ART THERAPISTS MAKING THINGS HAPPEN!
Anna Bazis Christie
During this time Anna also facilitated remote wellness and stress reduction workshops for COPE staff and families. Contract tracing is tremendously stressful; staff inform patients of potential exposure, check on those in isolation or quarantine, and are often the patient's only contact. Creating time for wellness, self-care, and community became vital to sustaining this work. Wellness workshops took place via Zoom, and incorporated breath and movement exercises with mindful, strength-based art making activities.
As one of the few white staff members working for COPE, Anna credits her recent NDNU fellowship assisting Dr. Sarah Kremer with the Cultural Intersections in Art Therapy CE workshops with helping strengthen her cultural humility practice and preparing her for working with the Navajo Nation. "It was life changing for me to have been led by a group of women with such strength, patience, love, honesty, humor, authenticity, and hope through such a dark time," Anna reflects. "The capacity to love and care for each member of the group was openly acknowledged as a top leadership skill. One of our mottos was 'We are building this airplane together as we fly it.'"
Participant "hope" images included themes community or collective wellness.Participant "dream" artwork included themes of loss, grief, and death.
Anna Bazis Christie, MA Art Therapy (she/hers)
Interviewed by Sonja Kari Murphy, AMFT (she/hers)
Anna Bazis Christie is an art therapy graduate student with a background in public health and a passion for using art to support collective wellness. Now in her final year at Dominican University (formally Notre Dame de Namur University), Anna previously worked as a Health Education Supervisor for UCSF School of Medicine, where she led youth and community health programs for over 7 years. Teaching physical health, sexual health, and women's health, Anna often integrated art as "the sugar that made the health education medicine go down." Anna recalls one moment in particular that sparked her interest in art therapy: "One day a young woman silently shared her art with our group. It had a visceral impact on all of us — I realized at that moment the art itself was the medicine. I knew I needed to learn why."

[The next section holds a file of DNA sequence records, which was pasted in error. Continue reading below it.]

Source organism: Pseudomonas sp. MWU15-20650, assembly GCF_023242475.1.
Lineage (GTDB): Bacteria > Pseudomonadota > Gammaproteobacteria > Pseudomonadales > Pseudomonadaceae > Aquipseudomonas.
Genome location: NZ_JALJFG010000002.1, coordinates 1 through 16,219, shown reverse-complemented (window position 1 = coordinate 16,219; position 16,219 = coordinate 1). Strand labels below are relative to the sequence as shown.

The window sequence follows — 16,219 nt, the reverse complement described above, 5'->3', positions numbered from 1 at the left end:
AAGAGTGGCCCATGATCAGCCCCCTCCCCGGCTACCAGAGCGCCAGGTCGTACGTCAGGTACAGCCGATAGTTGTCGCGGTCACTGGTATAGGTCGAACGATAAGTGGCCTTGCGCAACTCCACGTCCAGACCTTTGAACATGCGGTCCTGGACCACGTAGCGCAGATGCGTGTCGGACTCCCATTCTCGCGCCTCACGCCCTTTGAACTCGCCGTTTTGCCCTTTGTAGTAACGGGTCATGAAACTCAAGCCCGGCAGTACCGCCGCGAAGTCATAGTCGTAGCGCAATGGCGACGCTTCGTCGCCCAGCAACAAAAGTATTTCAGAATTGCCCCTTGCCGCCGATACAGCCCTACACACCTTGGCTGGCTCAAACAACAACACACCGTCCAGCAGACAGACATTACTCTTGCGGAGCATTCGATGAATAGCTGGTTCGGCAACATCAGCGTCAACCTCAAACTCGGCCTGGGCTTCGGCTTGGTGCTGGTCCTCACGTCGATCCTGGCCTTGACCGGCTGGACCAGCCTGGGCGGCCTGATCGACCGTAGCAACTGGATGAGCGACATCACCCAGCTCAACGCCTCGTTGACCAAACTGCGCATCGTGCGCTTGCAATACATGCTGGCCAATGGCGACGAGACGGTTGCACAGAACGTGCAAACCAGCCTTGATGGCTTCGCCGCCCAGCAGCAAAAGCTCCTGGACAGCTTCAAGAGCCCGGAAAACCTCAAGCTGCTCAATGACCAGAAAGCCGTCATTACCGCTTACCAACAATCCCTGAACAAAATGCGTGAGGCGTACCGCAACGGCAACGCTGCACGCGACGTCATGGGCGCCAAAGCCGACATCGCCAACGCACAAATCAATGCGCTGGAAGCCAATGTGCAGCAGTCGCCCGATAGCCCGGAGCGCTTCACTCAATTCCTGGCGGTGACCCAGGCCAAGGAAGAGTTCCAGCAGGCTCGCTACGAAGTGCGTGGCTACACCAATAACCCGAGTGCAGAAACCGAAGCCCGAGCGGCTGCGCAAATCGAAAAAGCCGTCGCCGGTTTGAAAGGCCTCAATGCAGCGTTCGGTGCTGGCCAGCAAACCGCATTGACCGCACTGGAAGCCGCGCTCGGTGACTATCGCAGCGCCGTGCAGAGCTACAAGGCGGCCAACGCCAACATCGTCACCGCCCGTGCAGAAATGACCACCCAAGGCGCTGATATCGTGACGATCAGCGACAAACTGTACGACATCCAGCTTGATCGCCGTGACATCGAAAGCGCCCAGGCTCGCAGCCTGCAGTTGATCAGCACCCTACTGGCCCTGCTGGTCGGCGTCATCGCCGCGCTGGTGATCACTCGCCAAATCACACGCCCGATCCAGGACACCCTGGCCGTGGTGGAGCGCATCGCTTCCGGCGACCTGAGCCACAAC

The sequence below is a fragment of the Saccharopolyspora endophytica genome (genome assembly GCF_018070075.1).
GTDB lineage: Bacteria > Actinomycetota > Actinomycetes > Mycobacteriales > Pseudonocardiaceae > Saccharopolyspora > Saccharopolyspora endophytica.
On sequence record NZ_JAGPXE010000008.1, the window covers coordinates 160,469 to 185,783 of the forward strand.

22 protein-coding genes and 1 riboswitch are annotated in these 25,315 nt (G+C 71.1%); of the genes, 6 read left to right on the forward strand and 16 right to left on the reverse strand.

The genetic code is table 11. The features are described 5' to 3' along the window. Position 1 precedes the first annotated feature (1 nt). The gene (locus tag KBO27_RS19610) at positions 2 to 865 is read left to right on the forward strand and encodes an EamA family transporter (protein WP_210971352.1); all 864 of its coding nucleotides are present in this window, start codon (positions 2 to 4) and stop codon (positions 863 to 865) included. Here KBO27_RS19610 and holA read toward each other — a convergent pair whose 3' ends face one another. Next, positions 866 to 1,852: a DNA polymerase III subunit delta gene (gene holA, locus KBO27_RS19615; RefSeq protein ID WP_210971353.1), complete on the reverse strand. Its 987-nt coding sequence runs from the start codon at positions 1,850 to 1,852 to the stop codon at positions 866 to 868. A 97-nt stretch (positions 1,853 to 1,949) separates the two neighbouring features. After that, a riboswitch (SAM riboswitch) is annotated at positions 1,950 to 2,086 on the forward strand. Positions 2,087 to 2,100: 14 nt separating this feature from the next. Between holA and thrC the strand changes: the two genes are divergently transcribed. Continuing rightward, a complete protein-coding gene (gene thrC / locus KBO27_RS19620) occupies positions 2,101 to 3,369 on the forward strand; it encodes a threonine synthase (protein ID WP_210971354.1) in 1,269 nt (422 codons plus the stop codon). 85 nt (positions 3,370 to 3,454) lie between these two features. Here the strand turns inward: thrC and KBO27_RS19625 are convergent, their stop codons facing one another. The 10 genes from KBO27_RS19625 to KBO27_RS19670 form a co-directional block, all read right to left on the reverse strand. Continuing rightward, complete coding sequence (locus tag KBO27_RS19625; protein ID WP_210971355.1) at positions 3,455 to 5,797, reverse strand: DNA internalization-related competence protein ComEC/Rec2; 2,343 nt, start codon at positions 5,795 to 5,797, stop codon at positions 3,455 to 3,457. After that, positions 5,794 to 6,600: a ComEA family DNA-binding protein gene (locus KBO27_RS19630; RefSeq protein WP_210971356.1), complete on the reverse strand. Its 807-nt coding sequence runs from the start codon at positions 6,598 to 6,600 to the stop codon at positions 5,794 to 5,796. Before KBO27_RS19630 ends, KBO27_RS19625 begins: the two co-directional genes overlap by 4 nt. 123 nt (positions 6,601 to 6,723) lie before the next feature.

Returning to graduate school hasn't stopped Anna from continuing to work in public health, however. When the pandemic hit in 2020, Anna took an emergency response job with the Diné (Navajo) Nation through Community Outreach and Empowerment (COPE), a small Indigenous-run non-profit. Anna helped train and supervise remote Contact Tracers and Disease Investigators. At the time, the Navajo Nation had one of the highest rates of COVID in the world, compounded by pre-existing disparities from years of genocide, colonization, and social injustice. Patients often lacked basic resources like running water and electricity, making simple mitigation efforts such as handwashing difficult. Anna recalls "it was sometimes completely overwhelming during the initial surge. We often had three times as many calls as we could make and everyone was working a crazy amount of hours."
“Beautiful Boundaries.” Watercolor. 2021.
Ari-Asha Castalia brings rich involvement to her art therapy community through facilitating field trips and art exchanges.
Peggy Gulshen has founded multiple Art Therapy programs in California which support bereavement for children and cancer patients.
Shan Ru Lin works in Chicago at a homeless service agency for women
Bruce Moon is an Honorary Life Member of the American Art Therapy Association; an art therapist, educator, artist, author, and a singer/songwriter
Melissa Diaz work features transitional objects and touch reflecting Diaz's interest in crystal healing energy
Melissa Alvey's multicultural heritage and experiences abroad influenced her work with communities that have experienced violent conflict
Nancy MacGregor works with the evolving themes and imagery of pain, growth, and healing, as well as their integration
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